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'Grave concern' about Ukraine in Berlin talks

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'Grave concern' about Ukraine in Berlin talks
Foreign Minister Frank Walter Steinmeier. Photo: DPA
08:23 CEST+02:00
The French, German, Russian and Ukranian foreign ministers expressed "grave concern" Tuesday at a meeting in Berlin about violations of a shaky ceasefire in separatist-held east Ukraine.

As surging fighting around hotspots put fresh pressure on the accord, the four gathered late Monday to assess progress in the truce deal agreed in February between the Ukraine government and pro-Russian rebels to end a conflict that has killed more than 6,000 people over the past year.

Foreign Minister Frank-Walter Steinmeier admitted the five-hour-long talks had been "very long, very intensive and at times very contentious" given the tense situation on the ground.

"We must ensure that the ceasefire is respected a lot more comprehensively than it was in recent days," he told reporters.

In a final statement, the four ministers expressed "grave concern at the recent outbreak of fights over the last weekend".

This included the use of heavy weapons around the village of Shyrokyne, on the outskirts of the strategic port city of Mariupol, and at Donetsk airport.

After weeks in which the ceasefire agreed in the Belarussian capital Minsk appeared to be largely holding despite isolated skirmishes, clashes seemed to be mounting in flashpoint areas.

Ukrainian army spokesman Oleksandr Motuzianyk said Monday one soldier had been killed and six hurt in the past 24 hours. Separatist officials said four civilians had been injured in the conflict zone.

European OSCE monitors reported "renewed intensive fighting" Sunday around the rebel stronghold of Donetsk, with more than 1,166 explosions in under six hours, mainly from artillery and mortar fire.

In accordance with the Minsk deal, the two sides claim to have withdrawn heavy arms from the frontline but the OSCE said "weapons with a calibre larger than 100mm were used by both sides during the fighting".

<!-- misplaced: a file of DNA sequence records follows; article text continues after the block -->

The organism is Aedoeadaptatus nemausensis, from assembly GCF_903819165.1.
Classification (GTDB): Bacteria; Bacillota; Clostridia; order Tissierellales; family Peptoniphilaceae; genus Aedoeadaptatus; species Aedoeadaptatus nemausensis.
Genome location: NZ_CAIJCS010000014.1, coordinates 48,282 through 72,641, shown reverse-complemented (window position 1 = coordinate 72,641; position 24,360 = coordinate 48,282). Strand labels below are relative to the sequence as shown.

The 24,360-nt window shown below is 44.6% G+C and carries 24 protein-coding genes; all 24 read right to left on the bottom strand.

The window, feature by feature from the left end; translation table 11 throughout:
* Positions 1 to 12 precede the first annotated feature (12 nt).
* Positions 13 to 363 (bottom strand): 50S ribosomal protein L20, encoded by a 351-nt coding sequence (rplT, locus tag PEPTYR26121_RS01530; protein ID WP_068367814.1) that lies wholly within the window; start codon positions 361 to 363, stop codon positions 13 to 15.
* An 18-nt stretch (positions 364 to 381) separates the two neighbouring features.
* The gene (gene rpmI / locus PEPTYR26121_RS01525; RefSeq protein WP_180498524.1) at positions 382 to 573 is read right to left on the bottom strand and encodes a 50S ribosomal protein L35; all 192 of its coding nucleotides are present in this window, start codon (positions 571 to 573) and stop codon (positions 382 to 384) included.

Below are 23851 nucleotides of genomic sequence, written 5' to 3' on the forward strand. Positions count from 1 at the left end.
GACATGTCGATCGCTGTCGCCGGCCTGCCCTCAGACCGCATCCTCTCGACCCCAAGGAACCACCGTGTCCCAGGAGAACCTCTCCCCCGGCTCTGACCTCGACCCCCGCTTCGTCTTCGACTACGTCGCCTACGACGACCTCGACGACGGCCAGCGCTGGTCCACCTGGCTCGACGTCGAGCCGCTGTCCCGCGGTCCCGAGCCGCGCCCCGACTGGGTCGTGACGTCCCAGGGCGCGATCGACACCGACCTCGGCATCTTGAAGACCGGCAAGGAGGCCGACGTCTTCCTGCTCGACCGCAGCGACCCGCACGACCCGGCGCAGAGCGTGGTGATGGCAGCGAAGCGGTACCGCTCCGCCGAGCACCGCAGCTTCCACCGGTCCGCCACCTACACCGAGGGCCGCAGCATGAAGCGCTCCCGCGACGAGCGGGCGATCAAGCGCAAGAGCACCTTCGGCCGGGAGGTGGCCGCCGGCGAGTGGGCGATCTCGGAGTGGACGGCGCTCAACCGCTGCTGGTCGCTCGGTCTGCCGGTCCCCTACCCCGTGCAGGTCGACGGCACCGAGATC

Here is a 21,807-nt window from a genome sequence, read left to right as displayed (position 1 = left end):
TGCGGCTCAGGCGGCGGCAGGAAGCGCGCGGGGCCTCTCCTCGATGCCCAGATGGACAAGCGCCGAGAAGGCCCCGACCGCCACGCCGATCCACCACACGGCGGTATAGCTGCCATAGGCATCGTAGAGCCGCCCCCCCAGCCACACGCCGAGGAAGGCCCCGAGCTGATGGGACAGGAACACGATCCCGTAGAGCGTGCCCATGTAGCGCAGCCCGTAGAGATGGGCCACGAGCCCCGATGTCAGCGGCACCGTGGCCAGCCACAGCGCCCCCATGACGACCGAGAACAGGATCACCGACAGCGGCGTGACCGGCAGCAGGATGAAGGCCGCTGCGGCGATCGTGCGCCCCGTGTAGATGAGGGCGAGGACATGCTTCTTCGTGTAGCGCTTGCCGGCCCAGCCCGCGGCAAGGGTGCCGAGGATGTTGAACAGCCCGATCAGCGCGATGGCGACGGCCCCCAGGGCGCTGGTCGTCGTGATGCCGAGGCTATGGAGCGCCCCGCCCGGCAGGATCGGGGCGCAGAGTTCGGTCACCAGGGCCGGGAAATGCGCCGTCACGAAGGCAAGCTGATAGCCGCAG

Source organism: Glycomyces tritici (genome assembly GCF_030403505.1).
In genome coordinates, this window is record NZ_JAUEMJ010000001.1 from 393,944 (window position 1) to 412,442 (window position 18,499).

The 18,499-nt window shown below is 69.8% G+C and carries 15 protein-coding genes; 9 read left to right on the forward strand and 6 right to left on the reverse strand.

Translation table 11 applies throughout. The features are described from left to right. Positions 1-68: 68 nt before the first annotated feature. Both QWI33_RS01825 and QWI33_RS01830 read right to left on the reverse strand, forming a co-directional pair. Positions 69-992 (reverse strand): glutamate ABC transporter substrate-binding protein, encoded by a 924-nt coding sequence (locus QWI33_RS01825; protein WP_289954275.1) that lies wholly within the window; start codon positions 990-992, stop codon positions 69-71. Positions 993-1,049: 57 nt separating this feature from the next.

NATO believes Russia has supplied more troops and weapons to the rebels, an unnamed alliance official was quoted as saying at the weekend by German daily Frankfurter Allgemeine Zeitung.

The ministers in Berlin renewed their call for the withdrawal of such weapons, and extended the appeal to include "heavy weapons below 100mm as well as all types of tanks".

They underlined their appeal to both sides "to establish permanent and unfettered access" for monitors from the OSCE, which also dispatched representatives to the meeting in the German capital.

Steinmeier said as the talks got underway that there had been "a certain calming of eastern Ukraine" in the last two months and that it was now key to move forward with concrete measures that would improve the situation for those living in the area.

The ministers said that with this aim, it was crucial that three-party working groups on security, the political process, humanitarian issues and economic affairs and rehabilitation be launched "as soon as possible" with representatives from Russia, Ukraine and the OSCE.

France and Germany said that their junior foreign ministers would continue to "oversee the implementation" of the Minsk accord with their Russian and Ukrainian counterparts.

"We remain committed to support the process whenever necessary," the four ministers added.

G7 meeting in Lübeck

The results of the talks in Berlin will be discussed at a meeting of G7 foreign ministers in the northern German city of Lübeck on Tuesday and Wednesday.

Russia will once again not participate. It has been closed out of the group of the world's largest economies since the annexation of the Crimea in March last year.

US Secretary of State John Kerry will arrive on Wednesday after attending a US Congress hearing on the nuclear deal with Iran on Tuesday.

The discussions will lay down the groundwork for the main G7 summit to be held on June 7th and 8th at the Elmau Palace in Bavaria.

The two meetings take place during Germany's year-long chairmanship of the group.

Other themes up for discussion will be the nuclear deal with Iran, the conflict with Isis in Syria and Iraq, and improving defence mechanisms against the Ebola virus.

Protests are planned against the meeting, and organisers expect several thousand to turn up. The police meanwhile have called up 3,500 officers to deal with potential violence.

An initial demonstration involving 500 protesters on Monday remained peaceful.

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